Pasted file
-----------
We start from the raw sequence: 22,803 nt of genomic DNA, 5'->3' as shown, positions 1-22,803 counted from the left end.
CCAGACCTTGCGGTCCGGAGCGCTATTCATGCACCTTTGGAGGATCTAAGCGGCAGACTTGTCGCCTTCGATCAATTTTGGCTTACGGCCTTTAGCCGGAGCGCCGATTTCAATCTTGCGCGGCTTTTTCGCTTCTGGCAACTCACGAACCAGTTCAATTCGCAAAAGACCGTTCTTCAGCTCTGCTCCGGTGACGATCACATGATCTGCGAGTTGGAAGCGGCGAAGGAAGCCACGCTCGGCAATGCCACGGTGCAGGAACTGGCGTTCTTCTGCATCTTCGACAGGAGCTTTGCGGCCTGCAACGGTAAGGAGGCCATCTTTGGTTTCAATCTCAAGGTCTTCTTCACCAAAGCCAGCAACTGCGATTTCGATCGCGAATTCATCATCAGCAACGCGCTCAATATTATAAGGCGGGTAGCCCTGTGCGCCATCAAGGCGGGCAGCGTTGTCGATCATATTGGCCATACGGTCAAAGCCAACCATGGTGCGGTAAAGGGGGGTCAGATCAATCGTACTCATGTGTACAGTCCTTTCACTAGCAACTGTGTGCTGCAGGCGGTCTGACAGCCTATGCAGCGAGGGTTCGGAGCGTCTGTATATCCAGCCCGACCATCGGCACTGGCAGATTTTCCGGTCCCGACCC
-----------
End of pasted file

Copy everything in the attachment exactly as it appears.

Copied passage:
We start from the raw sequence: 22,803 nt of genomic DNA, 5'->3' as shown, positions 1-22,803 counted from the left end.
CCAGACCTTGCGGTCCGGAGCGCTATTCATGCACCTTTGGAGGATCTAAGCGGCAGACTTGTCGCCTTCGATCAATTTTGGCTTACGGCCTTTAGCCGGAGCGCCGATTTCAATCTTGCGCGGCTTTTTCGCTTCTGGCAACTCACGAACCAGTTCAATTCGCAAAAGACCGTTCTTCAGCTCTGCTCCGGTGACGATCACATGATCTGCGAGTTGGAAGCGGCGAAGGAAGCCACGCTCGGCAATGCCACGGTGCAGGAACTGGCGTTCTTCTGCATCTTCGACAGGAGCTTTGCGGCCTGCAACGGTAAGGAGGCCATCTTTGGTTTCAATCTCAAGGTCTTCTTCACCAAAGCCAGCAACTGCGATTTCGATCGCGAATTCATCATCAGCAACGCGCTCAATATTATAAGGCGGGTAGCCCTGTGCGCCATCAAGGCGGGCAGCGTTGTCGATCATATTGGCCATACGGTCAAAGCCAACCATGGTGCGGTAAAGGGGGGTCAGATCAATCGTACTCATGTGTACAGTCCTTTCACTAGCAACTGTGTGCTGCAGGCGGTCTGACAGCCTATGCAGCGAGGGTTCGGAGCGTCTGTATATCCAGCCCGACCATCGGCACTGGCAGATTTTCCGGTCCCGACCC